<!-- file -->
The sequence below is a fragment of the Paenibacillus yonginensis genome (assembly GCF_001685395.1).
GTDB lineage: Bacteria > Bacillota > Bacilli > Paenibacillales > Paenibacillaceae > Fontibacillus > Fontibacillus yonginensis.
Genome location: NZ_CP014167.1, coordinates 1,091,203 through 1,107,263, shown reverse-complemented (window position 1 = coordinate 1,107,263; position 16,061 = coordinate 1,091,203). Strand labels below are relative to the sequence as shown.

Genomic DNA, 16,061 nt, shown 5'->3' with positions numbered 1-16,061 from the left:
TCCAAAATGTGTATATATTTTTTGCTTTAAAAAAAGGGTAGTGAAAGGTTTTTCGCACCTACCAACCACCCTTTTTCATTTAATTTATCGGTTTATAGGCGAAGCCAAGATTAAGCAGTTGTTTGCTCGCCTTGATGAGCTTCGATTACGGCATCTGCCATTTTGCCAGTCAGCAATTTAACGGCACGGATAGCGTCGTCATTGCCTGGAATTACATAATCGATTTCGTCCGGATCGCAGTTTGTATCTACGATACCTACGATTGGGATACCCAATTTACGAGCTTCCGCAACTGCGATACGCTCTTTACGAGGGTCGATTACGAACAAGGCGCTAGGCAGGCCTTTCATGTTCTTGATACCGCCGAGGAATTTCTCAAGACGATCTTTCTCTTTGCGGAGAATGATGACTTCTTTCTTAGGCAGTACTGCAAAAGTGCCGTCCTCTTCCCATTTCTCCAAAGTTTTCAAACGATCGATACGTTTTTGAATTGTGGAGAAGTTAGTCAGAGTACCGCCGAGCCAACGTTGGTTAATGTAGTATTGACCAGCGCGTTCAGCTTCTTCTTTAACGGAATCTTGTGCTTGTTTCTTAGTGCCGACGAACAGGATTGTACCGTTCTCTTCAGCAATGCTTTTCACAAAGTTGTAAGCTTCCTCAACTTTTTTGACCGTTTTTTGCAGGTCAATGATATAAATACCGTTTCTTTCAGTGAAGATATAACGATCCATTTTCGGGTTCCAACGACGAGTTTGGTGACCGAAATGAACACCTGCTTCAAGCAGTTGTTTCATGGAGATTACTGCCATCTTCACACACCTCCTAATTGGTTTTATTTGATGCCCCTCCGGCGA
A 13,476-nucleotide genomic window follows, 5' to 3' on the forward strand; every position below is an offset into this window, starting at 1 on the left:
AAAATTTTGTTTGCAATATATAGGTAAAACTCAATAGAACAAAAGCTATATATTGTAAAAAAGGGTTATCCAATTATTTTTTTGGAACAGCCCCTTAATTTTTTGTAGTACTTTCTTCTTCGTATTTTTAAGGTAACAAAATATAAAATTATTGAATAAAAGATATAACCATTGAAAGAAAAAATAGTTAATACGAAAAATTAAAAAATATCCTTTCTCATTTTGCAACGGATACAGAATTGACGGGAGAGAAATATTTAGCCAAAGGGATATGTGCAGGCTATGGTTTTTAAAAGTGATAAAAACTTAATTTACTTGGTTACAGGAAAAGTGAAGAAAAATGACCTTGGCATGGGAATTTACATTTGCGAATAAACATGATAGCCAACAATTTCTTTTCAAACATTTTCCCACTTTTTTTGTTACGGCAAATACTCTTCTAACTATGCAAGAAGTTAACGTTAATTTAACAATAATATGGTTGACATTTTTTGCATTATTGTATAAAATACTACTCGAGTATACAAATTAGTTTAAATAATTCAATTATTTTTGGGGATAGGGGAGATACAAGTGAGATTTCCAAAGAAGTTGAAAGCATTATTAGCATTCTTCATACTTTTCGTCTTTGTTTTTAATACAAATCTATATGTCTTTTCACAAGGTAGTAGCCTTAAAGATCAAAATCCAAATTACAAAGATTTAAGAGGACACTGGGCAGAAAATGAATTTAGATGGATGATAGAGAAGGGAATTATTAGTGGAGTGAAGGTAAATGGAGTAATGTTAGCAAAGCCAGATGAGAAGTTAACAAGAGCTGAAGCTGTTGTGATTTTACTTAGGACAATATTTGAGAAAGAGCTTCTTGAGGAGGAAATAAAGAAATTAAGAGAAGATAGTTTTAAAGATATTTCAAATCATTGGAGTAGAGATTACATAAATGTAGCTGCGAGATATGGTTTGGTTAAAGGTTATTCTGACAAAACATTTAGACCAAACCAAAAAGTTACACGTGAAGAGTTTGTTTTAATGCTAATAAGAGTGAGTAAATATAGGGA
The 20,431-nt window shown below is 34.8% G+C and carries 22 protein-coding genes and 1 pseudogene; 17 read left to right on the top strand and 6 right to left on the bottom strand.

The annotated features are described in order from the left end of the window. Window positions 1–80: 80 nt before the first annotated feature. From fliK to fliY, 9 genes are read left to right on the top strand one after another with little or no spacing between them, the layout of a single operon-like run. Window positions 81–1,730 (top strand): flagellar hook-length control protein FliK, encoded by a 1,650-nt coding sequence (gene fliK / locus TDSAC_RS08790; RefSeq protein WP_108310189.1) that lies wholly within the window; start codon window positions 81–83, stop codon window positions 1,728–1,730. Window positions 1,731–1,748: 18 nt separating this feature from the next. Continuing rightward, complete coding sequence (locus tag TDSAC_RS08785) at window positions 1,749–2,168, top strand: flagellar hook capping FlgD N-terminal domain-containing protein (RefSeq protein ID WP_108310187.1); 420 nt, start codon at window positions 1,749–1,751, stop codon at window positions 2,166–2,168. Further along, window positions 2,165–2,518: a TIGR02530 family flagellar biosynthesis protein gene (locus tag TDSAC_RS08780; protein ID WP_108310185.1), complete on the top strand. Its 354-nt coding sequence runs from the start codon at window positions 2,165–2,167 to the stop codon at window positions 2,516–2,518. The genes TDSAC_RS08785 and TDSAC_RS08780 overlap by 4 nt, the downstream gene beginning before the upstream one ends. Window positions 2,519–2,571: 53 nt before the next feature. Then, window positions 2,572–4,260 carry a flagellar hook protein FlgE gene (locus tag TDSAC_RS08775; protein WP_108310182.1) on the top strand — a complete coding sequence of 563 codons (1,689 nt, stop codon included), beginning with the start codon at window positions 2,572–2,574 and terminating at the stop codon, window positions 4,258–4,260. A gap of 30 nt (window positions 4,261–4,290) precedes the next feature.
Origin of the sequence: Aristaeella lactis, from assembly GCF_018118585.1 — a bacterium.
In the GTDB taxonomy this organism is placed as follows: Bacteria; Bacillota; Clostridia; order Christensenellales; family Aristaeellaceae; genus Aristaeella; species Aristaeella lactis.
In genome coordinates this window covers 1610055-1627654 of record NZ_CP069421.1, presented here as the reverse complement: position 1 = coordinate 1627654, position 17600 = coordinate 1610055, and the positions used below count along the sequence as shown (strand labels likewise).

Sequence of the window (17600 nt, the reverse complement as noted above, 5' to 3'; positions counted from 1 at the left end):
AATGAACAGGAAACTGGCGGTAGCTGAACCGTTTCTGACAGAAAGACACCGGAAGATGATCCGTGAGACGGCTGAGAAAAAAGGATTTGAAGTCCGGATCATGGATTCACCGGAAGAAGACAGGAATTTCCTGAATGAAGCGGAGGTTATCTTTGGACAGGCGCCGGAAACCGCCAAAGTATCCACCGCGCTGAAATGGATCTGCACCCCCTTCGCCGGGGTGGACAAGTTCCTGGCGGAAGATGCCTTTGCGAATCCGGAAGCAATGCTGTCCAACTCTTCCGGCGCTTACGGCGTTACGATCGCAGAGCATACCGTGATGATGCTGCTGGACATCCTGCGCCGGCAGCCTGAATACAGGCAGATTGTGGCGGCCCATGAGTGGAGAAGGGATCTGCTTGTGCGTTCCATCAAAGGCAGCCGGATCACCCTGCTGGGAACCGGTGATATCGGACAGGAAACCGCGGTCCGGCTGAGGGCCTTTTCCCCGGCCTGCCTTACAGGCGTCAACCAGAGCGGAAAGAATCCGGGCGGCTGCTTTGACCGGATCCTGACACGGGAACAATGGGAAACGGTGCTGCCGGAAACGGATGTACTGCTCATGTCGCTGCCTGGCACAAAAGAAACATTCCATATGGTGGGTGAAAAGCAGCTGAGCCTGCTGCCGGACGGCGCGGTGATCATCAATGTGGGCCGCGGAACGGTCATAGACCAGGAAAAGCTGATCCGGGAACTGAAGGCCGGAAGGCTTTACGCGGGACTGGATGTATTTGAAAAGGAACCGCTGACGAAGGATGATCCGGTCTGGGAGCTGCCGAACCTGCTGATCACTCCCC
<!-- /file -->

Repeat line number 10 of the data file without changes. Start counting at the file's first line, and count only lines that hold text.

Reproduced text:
Origin of the sequence: Aristaeella lactis, from assembly GCF_018118585.1 — a bacterium.